The States, too, have significant roles. We have long recognized that the States have the lead regulatory role over the retail food sector, with support from FDA, FSIS, and others. This is an increasingly important area of public health concern, as we find the distinction between retail and inspected establishments blurring, with many retail operations now carrying out the same processing operations.
We recognize the States' important food safety role during the distribution of products as well.
We also recognize the State's primary role in animal production food safety. You already have networks in place to address these segments of the farm-to-table chain, and we believe it is your responsibility to take the lead in encouraging needed food safety improvements. Looking to the future, the State programs also could be the primary link with small plants having a local market, an important responsibility considering the large number of such operations nationwide. Many small plants have a close and productive working relationship with their State inspection programs, and we believe those relationships should be maintained and expanded.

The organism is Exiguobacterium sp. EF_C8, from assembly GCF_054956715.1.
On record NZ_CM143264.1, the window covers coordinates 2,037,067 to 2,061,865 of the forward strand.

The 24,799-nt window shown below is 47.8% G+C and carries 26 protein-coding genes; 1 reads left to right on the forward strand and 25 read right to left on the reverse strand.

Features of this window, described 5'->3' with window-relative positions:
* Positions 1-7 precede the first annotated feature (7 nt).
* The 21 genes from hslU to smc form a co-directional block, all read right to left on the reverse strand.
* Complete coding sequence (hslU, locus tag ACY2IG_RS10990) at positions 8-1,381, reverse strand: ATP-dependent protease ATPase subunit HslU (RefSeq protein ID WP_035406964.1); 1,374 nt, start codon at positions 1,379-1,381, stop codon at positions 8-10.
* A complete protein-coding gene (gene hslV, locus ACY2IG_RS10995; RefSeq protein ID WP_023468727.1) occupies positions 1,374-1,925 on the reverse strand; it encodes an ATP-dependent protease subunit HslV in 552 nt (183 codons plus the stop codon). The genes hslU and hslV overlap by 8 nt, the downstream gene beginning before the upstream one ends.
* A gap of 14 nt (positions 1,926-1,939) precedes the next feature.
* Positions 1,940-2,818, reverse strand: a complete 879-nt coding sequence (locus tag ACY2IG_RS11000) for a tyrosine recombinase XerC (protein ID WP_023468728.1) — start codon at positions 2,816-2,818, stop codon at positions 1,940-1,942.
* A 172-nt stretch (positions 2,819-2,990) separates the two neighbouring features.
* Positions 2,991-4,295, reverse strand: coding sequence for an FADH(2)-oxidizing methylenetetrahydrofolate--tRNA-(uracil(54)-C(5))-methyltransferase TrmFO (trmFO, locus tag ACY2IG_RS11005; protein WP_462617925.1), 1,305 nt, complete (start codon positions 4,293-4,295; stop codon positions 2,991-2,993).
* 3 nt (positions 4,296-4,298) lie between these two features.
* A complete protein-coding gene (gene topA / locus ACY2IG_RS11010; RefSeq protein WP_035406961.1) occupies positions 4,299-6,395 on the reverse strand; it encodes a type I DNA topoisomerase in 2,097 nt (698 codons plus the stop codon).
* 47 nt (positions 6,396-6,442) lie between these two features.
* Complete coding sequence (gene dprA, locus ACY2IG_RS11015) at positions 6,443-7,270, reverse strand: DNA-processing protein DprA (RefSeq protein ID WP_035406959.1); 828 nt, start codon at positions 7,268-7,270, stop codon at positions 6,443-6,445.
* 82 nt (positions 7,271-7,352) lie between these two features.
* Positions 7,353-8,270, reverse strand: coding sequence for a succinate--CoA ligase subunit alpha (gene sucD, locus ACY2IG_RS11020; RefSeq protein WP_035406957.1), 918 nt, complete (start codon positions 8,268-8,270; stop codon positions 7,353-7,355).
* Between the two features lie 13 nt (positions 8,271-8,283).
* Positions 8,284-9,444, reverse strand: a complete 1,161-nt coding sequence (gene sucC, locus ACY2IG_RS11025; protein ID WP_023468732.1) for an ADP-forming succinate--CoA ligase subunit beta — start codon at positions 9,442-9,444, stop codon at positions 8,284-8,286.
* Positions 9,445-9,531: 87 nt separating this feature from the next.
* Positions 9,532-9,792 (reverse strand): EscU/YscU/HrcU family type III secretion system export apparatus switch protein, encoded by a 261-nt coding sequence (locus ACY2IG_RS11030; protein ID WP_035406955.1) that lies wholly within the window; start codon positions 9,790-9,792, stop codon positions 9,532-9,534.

But, if we are committed to maintaining and strengthening State programs, we must be prepared to invest in and support those State programs where appropriate. Funding is one way we can accomplish such investment.
For instance, as I mentioned yesterday, we are now developing legislation to permit the interstate shipment of State-inspected product, under certain conditions. Removal of the interstate shipment prohibition, along with other changes, we believe could cause an influx of "very small" plants to State inspection programs. This would allow the State programs to gain efficiencies in their operations through economies of scale. On the downside, more plants would translate to higher total costs and could threaten the existence of State programs.